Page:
Comparison of Predictors of Heart Failure With Preserved Versus Reduced Ejection Fraction in a Multiracial Cohort of Preclinical Left Ventricular Diastolic Dysfunction.

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Abstract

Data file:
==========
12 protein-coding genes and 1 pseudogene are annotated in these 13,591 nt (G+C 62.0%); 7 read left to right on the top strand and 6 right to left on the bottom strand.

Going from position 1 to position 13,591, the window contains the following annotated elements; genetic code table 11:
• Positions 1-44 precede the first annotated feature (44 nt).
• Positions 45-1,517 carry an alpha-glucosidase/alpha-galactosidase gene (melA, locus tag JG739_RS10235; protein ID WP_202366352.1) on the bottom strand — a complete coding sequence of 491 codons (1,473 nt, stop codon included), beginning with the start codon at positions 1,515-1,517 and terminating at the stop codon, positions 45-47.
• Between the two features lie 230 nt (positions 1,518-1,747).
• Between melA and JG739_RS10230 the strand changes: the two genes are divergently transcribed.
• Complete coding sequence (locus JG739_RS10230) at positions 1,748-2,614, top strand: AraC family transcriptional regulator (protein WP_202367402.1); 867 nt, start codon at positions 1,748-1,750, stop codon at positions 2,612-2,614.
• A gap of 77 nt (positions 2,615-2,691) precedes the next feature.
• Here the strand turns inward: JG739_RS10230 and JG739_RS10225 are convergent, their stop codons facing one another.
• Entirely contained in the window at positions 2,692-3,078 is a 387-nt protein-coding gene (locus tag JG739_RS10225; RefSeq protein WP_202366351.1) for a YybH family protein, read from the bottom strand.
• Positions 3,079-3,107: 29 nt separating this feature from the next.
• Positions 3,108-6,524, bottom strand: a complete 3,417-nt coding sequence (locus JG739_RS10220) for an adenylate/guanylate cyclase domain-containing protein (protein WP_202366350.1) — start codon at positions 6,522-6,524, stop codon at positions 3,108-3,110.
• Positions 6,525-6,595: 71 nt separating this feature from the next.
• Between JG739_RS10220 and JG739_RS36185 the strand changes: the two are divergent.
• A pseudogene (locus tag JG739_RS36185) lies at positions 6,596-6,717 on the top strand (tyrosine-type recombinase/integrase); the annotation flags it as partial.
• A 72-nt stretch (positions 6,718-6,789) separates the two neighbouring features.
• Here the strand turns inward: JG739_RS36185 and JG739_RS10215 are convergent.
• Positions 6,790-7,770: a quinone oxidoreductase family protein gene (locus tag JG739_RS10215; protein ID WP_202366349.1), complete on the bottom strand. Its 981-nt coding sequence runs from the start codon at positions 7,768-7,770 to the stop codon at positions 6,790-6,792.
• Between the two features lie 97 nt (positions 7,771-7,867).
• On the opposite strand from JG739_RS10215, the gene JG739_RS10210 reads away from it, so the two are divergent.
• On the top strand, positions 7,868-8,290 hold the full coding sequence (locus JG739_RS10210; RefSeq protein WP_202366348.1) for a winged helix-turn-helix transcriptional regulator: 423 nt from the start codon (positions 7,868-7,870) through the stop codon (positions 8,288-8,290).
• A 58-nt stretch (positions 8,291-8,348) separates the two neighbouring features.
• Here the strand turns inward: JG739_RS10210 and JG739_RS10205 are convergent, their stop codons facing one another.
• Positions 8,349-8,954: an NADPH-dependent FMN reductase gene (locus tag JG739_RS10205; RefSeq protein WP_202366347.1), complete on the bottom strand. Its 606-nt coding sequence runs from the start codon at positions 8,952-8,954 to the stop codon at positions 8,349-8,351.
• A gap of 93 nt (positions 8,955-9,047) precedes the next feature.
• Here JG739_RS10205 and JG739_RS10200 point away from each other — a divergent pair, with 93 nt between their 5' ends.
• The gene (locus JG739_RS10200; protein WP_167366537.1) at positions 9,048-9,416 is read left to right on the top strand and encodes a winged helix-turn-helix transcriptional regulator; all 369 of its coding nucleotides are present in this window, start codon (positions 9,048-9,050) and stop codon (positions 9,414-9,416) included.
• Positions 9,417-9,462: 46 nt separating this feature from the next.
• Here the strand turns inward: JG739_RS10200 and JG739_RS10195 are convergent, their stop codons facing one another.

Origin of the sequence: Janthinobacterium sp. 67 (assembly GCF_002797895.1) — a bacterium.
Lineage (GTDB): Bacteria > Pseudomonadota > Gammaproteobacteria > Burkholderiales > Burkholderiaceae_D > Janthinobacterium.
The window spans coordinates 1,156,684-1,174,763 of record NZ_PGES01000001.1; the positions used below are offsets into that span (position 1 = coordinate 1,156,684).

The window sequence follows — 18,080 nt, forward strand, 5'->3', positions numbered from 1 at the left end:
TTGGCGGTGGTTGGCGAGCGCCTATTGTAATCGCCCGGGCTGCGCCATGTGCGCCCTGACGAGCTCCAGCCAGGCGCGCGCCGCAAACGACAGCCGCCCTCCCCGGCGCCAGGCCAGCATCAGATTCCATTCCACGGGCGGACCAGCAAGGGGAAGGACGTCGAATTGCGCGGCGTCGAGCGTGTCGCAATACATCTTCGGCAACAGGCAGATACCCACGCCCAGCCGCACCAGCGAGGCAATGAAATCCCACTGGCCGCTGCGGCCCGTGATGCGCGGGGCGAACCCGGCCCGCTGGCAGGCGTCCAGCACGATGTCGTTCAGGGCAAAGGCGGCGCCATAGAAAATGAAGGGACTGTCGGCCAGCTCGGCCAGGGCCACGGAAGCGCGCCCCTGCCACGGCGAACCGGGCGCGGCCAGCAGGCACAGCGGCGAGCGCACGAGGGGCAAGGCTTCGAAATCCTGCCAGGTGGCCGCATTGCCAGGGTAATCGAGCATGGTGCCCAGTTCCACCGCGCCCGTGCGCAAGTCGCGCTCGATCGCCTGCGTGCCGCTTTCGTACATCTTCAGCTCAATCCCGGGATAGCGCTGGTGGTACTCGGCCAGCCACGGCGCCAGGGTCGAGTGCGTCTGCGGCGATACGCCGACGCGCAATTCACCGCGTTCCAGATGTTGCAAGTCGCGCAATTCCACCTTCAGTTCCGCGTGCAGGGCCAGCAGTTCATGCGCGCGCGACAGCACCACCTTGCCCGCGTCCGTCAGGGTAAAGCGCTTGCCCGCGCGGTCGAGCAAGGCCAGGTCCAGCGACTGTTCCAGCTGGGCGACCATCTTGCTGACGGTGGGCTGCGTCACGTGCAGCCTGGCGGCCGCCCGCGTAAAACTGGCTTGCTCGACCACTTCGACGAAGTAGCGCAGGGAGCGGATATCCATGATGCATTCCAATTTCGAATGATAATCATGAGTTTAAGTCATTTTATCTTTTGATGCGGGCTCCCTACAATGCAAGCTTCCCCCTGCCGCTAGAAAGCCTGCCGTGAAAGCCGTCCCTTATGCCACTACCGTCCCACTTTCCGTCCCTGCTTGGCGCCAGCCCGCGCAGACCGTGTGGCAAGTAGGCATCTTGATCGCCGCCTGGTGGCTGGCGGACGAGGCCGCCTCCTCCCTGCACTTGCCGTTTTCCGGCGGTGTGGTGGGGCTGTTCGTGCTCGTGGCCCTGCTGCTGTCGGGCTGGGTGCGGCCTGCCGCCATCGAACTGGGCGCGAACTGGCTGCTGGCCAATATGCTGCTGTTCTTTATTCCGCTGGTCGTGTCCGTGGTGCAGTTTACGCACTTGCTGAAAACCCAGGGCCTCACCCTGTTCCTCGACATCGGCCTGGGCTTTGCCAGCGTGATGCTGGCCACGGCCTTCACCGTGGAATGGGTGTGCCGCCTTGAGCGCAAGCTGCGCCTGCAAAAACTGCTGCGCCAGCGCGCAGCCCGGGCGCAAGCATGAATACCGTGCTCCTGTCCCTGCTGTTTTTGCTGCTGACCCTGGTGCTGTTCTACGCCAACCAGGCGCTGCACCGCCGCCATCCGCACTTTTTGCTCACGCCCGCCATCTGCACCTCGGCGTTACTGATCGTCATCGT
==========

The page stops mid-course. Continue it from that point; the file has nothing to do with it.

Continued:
Preclinical diastolic dysfunction (PDD) is a well-known but poorly understood risk factor for heart failure. We aimed to investigate risk factors contributing to progression of PDD to heart failure with preserved ejection fraction (HFpEF) and heart failure with reduced ejection fraction (HFrEF). Patients with echocardiogram from 2003 to 2008 with left ventricular ejection fraction ≥50%, grade I diastolic dysfunction, and free of clinical heart failure were included. The end point was incident HFpEF or HFrEF. Cumulative probabilities were estimated and multivariable adjusted Cox proportional hazards regressions were performed to examine predictors of incident HFpEF and HFrEF. In total, 7,878 patients with PDD (79.2% nonwhite) were included. At the end of follow-up (median 5.9 years), 146 patients developed HFrEF, and 635 patients developed HFpEF. The 10-year cumulative probabilities of HFrEF and HFpEF were 3.1% and 12.6%, respectively. Incidence of HFrEF was significantly lower in non-Hispanic blacks (2.2%) compared with non-Hispanic whites (4.5%). Age, diabetes, myocardial infarction, and renal disease were independent predictors of both HFrEF and HFpEF. Male gender, cerebrovascular accident, and low baseline left ventricular ejection fraction were associated with HFrEF only; whereas pulmonary disease, blood urea nitrogen, and anemia were predictors of HFpEF only. In conclusion, our results revealed a distinct set of predictors of HFrEF and HFpEF in patients with PDD and underscored a differential approach of risk stratification, prevention, and early treatment based on heart failure subtypes.

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